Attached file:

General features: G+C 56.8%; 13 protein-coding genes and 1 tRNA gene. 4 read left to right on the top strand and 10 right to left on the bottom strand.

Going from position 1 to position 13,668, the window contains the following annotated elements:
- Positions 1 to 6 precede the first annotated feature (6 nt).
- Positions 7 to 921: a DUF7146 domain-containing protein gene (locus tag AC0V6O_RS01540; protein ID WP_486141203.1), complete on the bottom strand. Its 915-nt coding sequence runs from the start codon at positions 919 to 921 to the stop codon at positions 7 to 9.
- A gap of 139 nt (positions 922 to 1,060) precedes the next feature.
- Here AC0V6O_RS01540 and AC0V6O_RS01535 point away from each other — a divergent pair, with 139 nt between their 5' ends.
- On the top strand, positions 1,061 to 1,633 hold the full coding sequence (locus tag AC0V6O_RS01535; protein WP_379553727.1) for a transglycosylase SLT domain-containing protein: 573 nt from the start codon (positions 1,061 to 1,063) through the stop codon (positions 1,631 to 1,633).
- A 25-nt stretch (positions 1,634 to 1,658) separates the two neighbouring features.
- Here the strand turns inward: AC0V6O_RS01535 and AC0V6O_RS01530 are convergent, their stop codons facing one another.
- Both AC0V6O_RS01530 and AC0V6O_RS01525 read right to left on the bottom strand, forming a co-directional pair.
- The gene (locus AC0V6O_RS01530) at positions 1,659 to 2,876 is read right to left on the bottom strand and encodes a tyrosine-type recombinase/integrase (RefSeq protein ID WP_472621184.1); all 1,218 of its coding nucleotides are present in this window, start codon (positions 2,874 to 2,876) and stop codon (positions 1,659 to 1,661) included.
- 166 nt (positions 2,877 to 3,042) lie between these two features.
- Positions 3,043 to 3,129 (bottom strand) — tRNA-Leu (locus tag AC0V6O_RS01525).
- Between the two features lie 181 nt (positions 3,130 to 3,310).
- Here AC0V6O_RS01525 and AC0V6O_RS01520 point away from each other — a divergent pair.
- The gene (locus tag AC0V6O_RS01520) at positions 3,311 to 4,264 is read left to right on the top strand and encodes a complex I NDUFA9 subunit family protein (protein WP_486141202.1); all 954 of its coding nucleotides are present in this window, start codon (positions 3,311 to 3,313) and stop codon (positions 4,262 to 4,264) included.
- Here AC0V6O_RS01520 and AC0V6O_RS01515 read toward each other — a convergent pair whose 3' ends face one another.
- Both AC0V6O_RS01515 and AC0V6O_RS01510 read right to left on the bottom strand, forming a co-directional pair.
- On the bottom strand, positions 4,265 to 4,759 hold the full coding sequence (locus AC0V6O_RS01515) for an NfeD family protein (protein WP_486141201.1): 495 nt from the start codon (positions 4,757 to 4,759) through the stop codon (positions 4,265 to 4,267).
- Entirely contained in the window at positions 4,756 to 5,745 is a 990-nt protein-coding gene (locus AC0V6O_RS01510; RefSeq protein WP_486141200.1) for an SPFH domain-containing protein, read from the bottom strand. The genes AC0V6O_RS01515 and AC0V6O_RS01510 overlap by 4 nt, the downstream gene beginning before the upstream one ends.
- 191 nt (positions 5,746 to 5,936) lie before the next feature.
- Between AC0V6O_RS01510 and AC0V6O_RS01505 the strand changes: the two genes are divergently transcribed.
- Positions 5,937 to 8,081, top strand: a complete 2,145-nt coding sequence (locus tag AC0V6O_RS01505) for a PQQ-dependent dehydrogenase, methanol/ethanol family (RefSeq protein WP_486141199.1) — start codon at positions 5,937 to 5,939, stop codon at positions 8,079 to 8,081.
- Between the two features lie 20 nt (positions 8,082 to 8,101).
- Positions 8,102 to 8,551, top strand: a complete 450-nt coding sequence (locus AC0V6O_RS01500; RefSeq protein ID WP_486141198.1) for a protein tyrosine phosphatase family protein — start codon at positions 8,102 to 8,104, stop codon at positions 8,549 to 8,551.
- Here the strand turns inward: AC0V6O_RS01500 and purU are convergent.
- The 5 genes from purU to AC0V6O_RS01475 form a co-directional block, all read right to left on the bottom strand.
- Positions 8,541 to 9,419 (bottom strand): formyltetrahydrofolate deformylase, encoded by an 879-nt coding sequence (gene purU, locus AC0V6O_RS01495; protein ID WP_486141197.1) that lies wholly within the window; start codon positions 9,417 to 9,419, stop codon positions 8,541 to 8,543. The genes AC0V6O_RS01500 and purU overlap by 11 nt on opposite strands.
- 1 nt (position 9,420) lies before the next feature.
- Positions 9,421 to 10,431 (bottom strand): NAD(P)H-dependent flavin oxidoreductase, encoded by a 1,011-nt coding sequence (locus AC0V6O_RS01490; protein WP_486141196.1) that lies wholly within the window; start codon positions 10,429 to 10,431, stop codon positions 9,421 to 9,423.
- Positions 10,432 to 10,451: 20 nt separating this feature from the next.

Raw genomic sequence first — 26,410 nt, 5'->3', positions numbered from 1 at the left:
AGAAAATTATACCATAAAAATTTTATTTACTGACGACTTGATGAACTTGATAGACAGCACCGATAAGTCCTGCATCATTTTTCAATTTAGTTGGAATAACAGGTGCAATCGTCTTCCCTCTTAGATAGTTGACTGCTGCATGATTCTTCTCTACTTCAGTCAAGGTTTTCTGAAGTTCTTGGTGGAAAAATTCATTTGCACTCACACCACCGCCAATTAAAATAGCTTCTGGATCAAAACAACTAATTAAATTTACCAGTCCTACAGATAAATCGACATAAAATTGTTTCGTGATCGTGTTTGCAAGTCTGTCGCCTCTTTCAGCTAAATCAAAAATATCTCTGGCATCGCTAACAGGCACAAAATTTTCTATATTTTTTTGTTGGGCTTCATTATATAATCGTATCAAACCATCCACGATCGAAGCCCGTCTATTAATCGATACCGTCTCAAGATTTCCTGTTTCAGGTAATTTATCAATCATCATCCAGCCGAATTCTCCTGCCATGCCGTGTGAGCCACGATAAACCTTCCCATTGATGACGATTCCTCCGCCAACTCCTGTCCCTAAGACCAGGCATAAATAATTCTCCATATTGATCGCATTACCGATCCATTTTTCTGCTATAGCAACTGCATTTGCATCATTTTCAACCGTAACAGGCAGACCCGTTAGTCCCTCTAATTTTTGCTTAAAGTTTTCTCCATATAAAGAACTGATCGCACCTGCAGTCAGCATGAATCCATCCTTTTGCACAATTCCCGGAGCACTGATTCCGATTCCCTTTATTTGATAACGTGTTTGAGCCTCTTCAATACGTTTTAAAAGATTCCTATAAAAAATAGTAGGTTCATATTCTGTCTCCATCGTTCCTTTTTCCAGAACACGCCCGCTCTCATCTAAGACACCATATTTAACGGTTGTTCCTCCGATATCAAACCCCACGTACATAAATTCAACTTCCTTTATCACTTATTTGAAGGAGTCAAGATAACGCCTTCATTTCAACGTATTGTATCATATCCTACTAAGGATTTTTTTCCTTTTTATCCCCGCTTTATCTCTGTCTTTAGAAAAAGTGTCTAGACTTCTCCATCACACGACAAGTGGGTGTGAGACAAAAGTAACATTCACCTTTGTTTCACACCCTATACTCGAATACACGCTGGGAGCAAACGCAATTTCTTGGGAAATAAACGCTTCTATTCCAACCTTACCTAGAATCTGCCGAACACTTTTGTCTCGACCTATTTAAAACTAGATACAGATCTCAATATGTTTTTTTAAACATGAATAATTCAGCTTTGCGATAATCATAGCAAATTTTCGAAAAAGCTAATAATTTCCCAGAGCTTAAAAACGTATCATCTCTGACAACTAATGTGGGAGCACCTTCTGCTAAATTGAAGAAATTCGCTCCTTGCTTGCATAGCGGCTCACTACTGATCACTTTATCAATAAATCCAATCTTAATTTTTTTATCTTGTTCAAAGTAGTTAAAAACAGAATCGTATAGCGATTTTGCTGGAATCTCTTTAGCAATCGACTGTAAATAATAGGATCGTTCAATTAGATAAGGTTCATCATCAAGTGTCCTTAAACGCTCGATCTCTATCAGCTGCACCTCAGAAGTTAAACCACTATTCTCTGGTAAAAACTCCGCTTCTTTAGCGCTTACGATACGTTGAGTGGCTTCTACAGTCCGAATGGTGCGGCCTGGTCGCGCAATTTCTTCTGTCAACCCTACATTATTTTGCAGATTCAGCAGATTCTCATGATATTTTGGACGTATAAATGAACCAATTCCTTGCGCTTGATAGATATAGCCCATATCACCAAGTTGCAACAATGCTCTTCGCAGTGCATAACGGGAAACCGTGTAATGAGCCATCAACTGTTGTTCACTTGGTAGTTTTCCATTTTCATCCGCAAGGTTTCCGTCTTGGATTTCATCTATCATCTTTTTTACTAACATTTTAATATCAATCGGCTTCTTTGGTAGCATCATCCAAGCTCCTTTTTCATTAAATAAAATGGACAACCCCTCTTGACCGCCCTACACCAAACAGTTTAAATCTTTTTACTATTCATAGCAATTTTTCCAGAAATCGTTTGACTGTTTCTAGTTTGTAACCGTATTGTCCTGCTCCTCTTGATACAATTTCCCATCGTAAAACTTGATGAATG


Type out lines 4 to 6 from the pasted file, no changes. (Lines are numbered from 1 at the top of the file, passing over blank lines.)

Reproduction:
- Positions 7 to 921: a DUF7146 domain-containing protein gene (locus tag AC0V6O_RS01540; protein ID WP_486141203.1), complete on the bottom strand. Its 915-nt coding sequence runs from the start codon at positions 919 to 921 to the stop codon at positions 7 to 9.
- A gap of 139 nt (positions 922 to 1,060) precedes the next feature.
- Here AC0V6O_RS01540 and AC0V6O_RS01535 point away from each other — a divergent pair, with 139 nt between their 5' ends.